Health plans look for fraud before they pay claims

Fraud detection systems are replacing retrospective processes, but false positives continue to delay legitimate claims.

By Emily Berry — Posted July 16, 2012

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The backward-looking process insurers have used for years to identify potential fraud is giving way to systems that look for fraud or mistakes before paying a claim.

Insurers long have retrospectively searched paid claims for potential “overpayments” due to fraud or miscoding. Then they try to get back money they believe was paid in error, sometimes months after the fact.

The new approach — or “real-time” process — stops payments until they are verified as legitimate. It is similar to what credit card companies do when they see an unusual transaction pop up, such as an out-of-state purchase that is much larger than is typical for the cardholder. In those cases, credit card companies can block a transaction and often will call the customer to verify that the purchase was intentional.

Health care fraud prevention companies sell the idea to insurance companies as a way to save money, not only by preventing improper payments, but having to keep from spending money chasing down overpayments.

The companies say physicians eventually will benefit too, because they won’t have to search for paperwork related to months-old claims or get hit with overpayment recoupments. They also will benefit from the savings to the health care system.

But those potential benefits may not outweigh one immediate drawback for physicians: claims delays and denials that are a result of “false positives.” That’s the industry term for claims that are legitimate but appear problematic and require the insurer to ask for more information from the physician. In the meantime, payers may hold off on paying a claim or even all claims payable to the particular physician.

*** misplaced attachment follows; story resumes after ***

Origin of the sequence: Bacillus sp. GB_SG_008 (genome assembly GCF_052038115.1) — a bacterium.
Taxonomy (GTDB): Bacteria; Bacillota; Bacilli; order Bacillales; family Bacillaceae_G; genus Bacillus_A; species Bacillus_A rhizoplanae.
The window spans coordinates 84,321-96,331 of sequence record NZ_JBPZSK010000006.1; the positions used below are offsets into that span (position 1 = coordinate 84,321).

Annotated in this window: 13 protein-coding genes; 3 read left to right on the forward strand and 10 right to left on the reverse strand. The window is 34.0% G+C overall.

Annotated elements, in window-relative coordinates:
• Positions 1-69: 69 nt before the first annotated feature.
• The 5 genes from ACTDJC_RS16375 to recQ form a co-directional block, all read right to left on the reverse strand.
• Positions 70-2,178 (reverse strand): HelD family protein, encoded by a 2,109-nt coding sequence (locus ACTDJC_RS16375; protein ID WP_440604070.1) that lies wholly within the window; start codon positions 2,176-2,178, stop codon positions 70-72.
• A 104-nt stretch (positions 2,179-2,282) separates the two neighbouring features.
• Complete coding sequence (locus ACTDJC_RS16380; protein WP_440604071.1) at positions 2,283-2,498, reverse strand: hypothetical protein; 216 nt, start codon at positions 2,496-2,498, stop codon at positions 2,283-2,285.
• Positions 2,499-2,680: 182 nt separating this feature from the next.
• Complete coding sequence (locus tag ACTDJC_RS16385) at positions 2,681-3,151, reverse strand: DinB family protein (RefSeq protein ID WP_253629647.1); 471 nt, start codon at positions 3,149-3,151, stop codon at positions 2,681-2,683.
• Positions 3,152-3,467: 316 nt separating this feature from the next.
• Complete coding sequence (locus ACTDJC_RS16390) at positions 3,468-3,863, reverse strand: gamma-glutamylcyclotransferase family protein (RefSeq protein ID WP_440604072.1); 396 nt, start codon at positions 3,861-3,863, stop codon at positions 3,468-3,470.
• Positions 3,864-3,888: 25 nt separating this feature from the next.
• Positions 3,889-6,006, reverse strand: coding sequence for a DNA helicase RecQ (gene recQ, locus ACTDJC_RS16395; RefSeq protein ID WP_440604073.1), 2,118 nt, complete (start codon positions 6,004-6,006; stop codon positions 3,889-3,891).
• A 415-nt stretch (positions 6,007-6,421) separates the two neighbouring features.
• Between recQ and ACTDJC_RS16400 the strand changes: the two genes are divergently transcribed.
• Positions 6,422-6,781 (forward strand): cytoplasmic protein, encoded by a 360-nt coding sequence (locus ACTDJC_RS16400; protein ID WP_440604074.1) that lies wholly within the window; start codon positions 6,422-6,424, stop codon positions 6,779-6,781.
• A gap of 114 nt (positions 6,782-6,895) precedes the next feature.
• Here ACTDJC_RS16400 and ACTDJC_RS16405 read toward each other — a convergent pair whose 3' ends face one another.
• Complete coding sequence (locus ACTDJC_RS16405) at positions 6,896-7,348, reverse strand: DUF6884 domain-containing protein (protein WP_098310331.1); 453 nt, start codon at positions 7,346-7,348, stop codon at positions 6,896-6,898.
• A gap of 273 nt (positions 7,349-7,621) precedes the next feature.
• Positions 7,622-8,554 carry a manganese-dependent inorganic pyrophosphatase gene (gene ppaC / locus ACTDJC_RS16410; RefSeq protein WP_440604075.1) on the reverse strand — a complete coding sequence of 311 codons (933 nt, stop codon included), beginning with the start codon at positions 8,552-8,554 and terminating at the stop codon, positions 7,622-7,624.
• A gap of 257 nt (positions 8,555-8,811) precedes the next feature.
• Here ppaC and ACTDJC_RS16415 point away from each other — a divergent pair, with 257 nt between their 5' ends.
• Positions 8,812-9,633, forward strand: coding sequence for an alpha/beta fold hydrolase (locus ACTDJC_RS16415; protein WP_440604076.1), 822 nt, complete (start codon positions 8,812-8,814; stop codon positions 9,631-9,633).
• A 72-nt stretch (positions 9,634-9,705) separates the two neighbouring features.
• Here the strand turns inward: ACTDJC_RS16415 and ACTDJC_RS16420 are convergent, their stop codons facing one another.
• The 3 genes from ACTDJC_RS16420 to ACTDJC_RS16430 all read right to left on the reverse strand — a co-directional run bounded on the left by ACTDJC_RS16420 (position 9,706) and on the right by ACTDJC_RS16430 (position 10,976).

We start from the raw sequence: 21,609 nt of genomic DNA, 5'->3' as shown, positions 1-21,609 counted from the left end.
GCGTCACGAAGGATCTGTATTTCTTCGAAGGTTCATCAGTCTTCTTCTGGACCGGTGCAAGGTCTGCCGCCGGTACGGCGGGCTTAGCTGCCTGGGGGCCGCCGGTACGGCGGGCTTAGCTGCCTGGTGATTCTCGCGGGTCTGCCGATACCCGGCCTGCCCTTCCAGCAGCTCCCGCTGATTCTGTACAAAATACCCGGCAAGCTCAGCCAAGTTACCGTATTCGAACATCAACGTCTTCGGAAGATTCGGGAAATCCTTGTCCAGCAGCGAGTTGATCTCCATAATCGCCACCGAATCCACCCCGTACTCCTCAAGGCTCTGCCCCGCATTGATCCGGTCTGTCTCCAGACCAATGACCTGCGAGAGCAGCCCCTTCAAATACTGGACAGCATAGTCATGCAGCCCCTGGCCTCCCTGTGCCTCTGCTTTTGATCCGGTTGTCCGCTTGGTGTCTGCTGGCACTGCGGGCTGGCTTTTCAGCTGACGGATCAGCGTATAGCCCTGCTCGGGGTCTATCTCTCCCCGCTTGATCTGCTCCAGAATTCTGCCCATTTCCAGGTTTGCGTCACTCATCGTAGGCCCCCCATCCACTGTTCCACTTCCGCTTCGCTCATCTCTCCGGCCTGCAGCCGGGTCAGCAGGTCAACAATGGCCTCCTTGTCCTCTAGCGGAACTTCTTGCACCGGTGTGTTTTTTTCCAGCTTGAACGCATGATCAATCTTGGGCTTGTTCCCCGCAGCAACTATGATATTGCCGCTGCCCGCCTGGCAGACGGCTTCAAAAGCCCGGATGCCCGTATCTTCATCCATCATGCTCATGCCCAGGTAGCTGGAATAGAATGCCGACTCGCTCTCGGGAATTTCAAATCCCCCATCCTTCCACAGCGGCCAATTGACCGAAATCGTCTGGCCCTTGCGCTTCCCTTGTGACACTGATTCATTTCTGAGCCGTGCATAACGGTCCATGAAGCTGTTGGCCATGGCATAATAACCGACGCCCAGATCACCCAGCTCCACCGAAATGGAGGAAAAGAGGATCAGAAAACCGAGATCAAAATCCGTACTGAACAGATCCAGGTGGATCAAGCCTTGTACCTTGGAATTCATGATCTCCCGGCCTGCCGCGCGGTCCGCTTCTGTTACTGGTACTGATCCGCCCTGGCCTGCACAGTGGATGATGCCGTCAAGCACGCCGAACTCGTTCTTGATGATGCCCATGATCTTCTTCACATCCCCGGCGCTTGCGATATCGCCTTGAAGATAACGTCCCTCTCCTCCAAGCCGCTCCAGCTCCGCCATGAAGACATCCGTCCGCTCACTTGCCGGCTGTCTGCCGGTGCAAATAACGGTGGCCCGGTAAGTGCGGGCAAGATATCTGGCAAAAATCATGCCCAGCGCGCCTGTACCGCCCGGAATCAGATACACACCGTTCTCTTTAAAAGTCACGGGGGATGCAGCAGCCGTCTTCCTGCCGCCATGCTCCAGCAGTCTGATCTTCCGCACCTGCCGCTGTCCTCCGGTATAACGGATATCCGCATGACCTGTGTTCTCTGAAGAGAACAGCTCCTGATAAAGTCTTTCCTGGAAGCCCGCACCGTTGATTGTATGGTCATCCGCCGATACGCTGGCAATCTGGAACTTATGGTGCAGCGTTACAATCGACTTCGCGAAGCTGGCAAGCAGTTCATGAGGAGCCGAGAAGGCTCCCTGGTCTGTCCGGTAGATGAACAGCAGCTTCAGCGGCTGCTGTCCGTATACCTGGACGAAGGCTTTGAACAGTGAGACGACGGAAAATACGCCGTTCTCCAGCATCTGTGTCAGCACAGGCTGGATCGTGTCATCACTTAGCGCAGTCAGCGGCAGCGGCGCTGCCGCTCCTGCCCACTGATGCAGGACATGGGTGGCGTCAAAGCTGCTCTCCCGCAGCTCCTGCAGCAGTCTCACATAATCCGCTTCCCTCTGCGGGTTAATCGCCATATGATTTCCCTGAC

“With real-time fraud detection that is under way, it really creates a heightened level of scrutiny,” said Elizabeth Hampton, an attorney with Fox Rothschild in Princeton, N.J., who helps health professionals with business litigation and legal disputes.

She said physicians sometimes are not notified about a problematic claim and resulting delay in payment, and they have to call to ask why they haven’t been paid.

“My experience of it is that often [physicians] become aware of it after the fact,” she said.

Physicians favor old system

Payers know that physicians don’t like having their payments stopped. But the alternative — retrospective system, sometimes called “pay and chase” — just doesn’t work well, said Julie Malida, principal for health care fraud with SAS, a data analytics firm based in Cary, N.C.

“Most physicians accept and like the idea of retrospective [claims examination] because it keeps them honest,” she said. “But from a payer’s perspective, it’s just untenable.”

Nashville, Tenn.-based Emdeon is one of a few dominant health insurance claims analytics firms specializing in advanced and prospective claims analytics.

“The false positives are the ones that frustrate the providers the most,” said Tommy Lewis, senior vice president for corporate communications at Emdeon. “We have a lot of data to run our analytics against, and one objective is to reduce the number of false positives.”

False positives are not unusual. Insurers using state-of-the-art claims analytics software find between 30% and 40% of claims flagged as a problem are actually false positives. This is a low rate compared with insurers that run their own rules-based systems to spot problem claims, where as much as 90% of tagged claims are false positives. Few claims go unpaid — most payers block payment on only about 0.5% of all claims, Malida said. (See correction)

Precision is key to targeting fraud or abuse without casting too wide a net, said Russell Streur, vice president of core business operations at EDIWatch, an Atlanta fraud detection firm whose clients include commercial insurers and Medicaid plans.

“To be effective, the system has to be finely tuned,” he said.

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This story originally misstated the percentage of claims for which payers block payment because of suspected fraud or error. The correct figure is 0.5% of all claims. American Medical News regrets the error.

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